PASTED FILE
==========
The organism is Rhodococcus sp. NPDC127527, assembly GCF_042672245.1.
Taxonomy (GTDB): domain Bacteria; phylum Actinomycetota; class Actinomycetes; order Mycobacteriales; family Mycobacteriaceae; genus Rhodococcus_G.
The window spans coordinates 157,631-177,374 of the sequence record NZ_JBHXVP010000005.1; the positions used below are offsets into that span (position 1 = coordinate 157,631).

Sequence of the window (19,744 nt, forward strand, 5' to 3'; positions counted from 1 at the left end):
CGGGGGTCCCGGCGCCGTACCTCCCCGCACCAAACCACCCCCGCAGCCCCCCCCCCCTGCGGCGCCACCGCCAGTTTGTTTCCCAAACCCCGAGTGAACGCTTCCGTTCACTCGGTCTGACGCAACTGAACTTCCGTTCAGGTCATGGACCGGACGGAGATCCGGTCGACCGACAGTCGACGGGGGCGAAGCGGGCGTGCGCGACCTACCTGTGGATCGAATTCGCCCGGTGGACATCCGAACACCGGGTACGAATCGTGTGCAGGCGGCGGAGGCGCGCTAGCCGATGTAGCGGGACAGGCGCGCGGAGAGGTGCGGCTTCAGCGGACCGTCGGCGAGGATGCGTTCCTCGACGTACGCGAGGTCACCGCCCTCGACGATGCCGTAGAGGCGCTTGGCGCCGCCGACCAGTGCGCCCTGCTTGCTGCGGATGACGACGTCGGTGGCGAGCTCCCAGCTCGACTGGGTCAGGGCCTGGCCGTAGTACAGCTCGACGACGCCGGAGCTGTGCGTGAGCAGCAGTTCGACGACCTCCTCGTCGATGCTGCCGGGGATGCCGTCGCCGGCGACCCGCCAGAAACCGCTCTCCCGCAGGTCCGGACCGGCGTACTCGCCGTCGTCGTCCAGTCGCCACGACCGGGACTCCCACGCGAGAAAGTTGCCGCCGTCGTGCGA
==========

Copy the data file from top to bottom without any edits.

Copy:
The organism is Rhodococcus sp. NPDC127527, assembly GCF_042672245.1.
Taxonomy (GTDB): domain Bacteria; phylum Actinomycetota; class Actinomycetes; order Mycobacteriales; family Mycobacteriaceae; genus Rhodococcus_G.
The window spans coordinates 157,631-177,374 of the sequence record NZ_JBHXVP010000005.1; the positions used below are offsets into that span (position 1 = coordinate 157,631).

Sequence of the window (19,744 nt, forward strand, 5' to 3'; positions counted from 1 at the left end):
CGGGGGTCCCGGCGCCGTACCTCCCCGCACCAAACCACCCCCGCAGCCCCCCCCCCCTGCGGCGCCACCGCCAGTTTGTTTCCCAAACCCCGAGTGAACGCTTCCGTTCACTCGGTCTGACGCAACTGAACTTCCGTTCAGGTCATGGACCGGACGGAGATCCGGTCGACCGACAGTCGACGGGGGCGAAGCGGGCGTGCGCGACCTACCTGTGGATCGAATTCGCCCGGTGGACATCCGAACACCGGGTACGAATCGTGTGCAGGCGGCGGAGGCGCGCTAGCCGATGTAGCGGGACAGGCGCGCGGAGAGGTGCGGCTTCAGCGGACCGTCGGCGAGGATGCGTTCCTCGACGTACGCGAGGTCACCGCCCTCGACGATGCCGTAGAGGCGCTTGGCGCCGCCGACCAGTGCGCCCTGCTTGCTGCGGATGACGACGTCGGTGGCGAGCTCCCAGCTCGACTGGGTCAGGGCCTGGCCGTAGTACAGCTCGACGACGCCGGAGCTGTGCGTGAGCAGCAGTTCGACGACCTCCTCGTCGATGCTGCCGGGGATGCCGTCGCCGGCGACCCGCCAGAAACCGCTCTCCCGCAGGTCCGGACCGGCGTACTCGCCGTCGTCGTCCAGTCGCCACGACCGGGACTCCCACGCGAGAAAGTTGCCGCCGTCGTGCGA